At one point not too long ago, McLemore was challenging Nerlens Noel for the projected No. 1 pick, and he was a shoe-in to be a top-5 pick. He was rated as a better prospect and projected as a higher in the draft than Oladipo. But thanks to bloggers like myself gushing about Oladipo since April, his stock has skyrocketed while demand for McLemore has cooled. Oladipo’s stock has risen because he has fewer question marks around him and should be able to contribute right away. McLemore has fallen because of the immaturity and lack of consistent aggression I talked about earlier. Pundits still believe McLemore has one of the best offensive skill sets in the draft, but teams have been burned by star prospects who didn’t have the mental makeup necessary to translate their games to the next level. And some teams have soured on him because he’s refused to work out against Oladipo and Shabazz Muhammad. My feeling is that McLemore and Oladipo will flip flop in mock drafts right up until draft day, but they’ll both go in the top-5.
How would he fit with the Suns?
He’s a scorer with all-star potential. The Suns don’t have any players like him. If Phoenix selects him at No. 5, he’ll get a chance to play a significant role right away. It’s unclear whether that’s something McLemore is ready for, but he’ll definitely get a chance to work out the kinks and develop as a player nevertheless. Phoenix is firmly in the clutches of rebuilding, and I suspect that will provide him with a long leash.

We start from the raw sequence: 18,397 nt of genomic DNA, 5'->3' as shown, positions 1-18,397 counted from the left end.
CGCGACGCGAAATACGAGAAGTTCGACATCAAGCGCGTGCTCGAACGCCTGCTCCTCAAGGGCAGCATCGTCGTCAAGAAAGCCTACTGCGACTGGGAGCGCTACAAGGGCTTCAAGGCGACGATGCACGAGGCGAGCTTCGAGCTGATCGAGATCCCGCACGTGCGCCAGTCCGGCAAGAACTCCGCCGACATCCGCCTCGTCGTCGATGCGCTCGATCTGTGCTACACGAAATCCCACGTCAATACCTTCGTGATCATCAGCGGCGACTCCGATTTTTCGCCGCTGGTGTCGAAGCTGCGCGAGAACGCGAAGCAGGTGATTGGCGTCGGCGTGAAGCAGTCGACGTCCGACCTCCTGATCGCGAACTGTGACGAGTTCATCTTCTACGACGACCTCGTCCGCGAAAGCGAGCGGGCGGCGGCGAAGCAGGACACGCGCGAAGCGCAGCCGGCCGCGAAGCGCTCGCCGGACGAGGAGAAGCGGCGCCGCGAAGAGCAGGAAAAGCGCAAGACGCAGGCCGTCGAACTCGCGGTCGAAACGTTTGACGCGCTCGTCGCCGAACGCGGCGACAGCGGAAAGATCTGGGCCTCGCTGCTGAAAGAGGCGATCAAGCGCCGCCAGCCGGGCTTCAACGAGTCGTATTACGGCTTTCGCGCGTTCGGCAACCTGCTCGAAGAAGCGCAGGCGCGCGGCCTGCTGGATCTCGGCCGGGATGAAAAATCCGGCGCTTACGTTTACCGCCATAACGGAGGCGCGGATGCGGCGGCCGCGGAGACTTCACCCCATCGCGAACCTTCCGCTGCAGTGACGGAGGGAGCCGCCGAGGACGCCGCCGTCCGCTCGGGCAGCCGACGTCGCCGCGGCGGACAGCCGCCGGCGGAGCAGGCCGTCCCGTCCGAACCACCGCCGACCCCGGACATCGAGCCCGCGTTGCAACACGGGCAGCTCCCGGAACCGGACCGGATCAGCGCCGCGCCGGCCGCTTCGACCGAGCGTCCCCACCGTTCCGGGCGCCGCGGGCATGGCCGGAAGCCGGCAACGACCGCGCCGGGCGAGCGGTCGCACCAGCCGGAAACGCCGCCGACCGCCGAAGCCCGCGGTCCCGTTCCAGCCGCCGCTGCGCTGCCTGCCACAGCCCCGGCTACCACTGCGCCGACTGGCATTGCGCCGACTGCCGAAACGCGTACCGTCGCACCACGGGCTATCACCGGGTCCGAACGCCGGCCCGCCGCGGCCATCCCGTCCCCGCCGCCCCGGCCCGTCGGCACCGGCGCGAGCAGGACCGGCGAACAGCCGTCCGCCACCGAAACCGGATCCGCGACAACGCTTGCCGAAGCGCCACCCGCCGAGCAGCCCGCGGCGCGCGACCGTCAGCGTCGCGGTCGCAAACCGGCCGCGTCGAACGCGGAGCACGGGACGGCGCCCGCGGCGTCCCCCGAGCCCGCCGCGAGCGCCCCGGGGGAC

McLemore would fit nicely in the Suns’ backcourt next to Goran Dragic. They both love to run in transition, and McLemore’s speed and agility could help him cover point guards who might be too quick for Goran. McLemore’s preference to be off the ball as a spotup shooter or cutter works perfectly with Dragic, who prefers to have the ball in his hands. If McLemore’s three-point accuracy translates to the NBA, he should provide more space for Goran to operate as help defenders won’t be able to sag into the key to keep Dragic from getting to the rim.
Defensively, he’s long, athletic, capable and willing. That’s all the Suns and new coach Jeff Hornacek can ask for at this point.
And 1 … A second-rounder to consider
Ryan Kelly of Duke is someone the Suns could consider with the 57th pick in the draft. Kelly spent much of his final season at Duke hobbled by injury. When he came back healthy however, he was spectacular, particularly in Duke’s win over then No. 5 Miami. Kelly had 36 points and hit 7-of-9 from downtown. Kelly isn’t much beyond a hard-working Dukie and a shooter, but NBA careers have been forged with less. He reminds me a lot of Ryan Anderson with his combination of range and size. There were games this year where he was the most important player for Coach K. That’s a solid pedigree for an NBA player even if his final season was marred by injury. Phoenix could take a flier on Kelly just to see if he could learn from/replace Channing Frye whose health is still up in the air. Kelly’s a floor spacer and big body with a Duke worth ethic. He’s got limited upside beyond a stretch 4, but for where the Suns would take him in the draft, that’s not bad value.
Another And 1
Agent David Falk told the Charlotte Observer’s Rick Bonnell that Georgetown small forward Otto Porter will not work out for teams outside the top-3. The Washington Wizards are likely a bet to take him if he falls to the third spot.